3. Ruckus APs have additional protection against MiM attack for Mesh links – this makes the attacker be even more sophisticated to hijack the Ruckus Mesh link. Mesh-enabled networks that are not using mesh can have that disabled on a per-node basis.
    4. Refer to Ruckus Support. Security patches from Ruckus are forthcoming and will be posted as they are available.

    The WPA/WPA2 protocol is not fundamentally flawed. This means that exposure is limited and fixable without throwing out WPA2 altogether. Software/firmware patches that address this are already being rolled out. It is important to remember that, while concretely feasible, these attacks require not only access to your network, but a degree of knowledge and sophistication well beyond, say the Experian hack, for a lot less return. We always recommend that anyone interested in securing their WLAN network should perform regular audits of their security infrastructure and procedures to ensure everything is in compliance with best practices and vendor recommendations.

    Additional Information:

    Ruckus FAQ Security Advisory CloudPath

    Ruckus Security Advisory

    Deloitte data breach demonstrates why MFA and user access controls are a must

    October 9th, 2017

    The severe Deloitte breach revealed last week is indicative of several issues that many companies are seemingly slow to absorb when it comes to protecting intellectual property, reputation and customer data.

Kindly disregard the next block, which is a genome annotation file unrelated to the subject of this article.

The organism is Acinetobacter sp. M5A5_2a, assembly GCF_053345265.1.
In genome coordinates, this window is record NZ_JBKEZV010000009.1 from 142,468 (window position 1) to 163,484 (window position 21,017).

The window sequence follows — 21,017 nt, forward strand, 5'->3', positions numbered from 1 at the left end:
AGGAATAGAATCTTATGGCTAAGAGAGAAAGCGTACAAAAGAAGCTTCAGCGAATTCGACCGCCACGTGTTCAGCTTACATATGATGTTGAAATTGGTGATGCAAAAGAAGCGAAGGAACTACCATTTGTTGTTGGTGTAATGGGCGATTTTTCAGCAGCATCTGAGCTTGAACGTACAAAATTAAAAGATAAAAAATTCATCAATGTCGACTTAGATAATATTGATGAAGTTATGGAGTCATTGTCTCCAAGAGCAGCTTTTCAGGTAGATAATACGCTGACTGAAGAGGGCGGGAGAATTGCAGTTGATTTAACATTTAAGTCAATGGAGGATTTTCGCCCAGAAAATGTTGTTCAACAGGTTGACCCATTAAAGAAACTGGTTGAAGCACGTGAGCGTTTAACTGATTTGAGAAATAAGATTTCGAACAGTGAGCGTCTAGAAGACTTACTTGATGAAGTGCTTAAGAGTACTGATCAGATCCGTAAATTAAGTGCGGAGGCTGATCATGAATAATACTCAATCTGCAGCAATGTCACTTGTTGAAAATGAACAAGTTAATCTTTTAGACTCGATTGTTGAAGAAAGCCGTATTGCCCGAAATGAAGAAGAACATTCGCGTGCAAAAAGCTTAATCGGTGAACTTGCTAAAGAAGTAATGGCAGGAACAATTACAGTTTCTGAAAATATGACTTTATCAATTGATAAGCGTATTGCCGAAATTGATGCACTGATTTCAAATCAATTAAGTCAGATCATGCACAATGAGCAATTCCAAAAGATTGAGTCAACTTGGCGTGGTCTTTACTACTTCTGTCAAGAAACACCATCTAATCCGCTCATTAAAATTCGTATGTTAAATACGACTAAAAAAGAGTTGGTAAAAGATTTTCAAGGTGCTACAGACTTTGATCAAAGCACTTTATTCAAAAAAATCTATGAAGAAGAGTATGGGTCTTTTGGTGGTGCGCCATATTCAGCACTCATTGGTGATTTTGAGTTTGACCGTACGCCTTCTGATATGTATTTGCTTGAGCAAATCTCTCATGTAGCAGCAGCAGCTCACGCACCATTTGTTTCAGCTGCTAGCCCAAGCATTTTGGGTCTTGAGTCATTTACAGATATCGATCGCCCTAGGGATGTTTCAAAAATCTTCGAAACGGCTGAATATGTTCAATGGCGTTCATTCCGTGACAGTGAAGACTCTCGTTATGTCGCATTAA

Move to the cloud can be a double edged sword: According to IDC, worldwide spending on public cloud computing will increase from $67B in 2015 to $162B in 2020 attaining a 19% CAGR. This means that more and more companies are storing sensitive systems, applications and data in the cloud. Cloud applications are excellent at providing organisations the best applications at a quick time to value, zero maintenance overhead and infinite scalability. The immediate fulfillment and instant productivity provided by cloud apps comes, however, with a price tag: IT departments lose visibility into who is accessing what application. And risk increases as apps are managed from multiple disparate consoles.

    Compromised credentials are the root cause of the majority of breaches: According to Verizon’s 2017 Data Breach Investigations Report, 81% of hacking-related breaches leveraged either stolen and/or weak passwords. Indeed, the Deloitte breach was apparently caused when the hacker gained access to an administrator email server account by logging on with a simple username and password.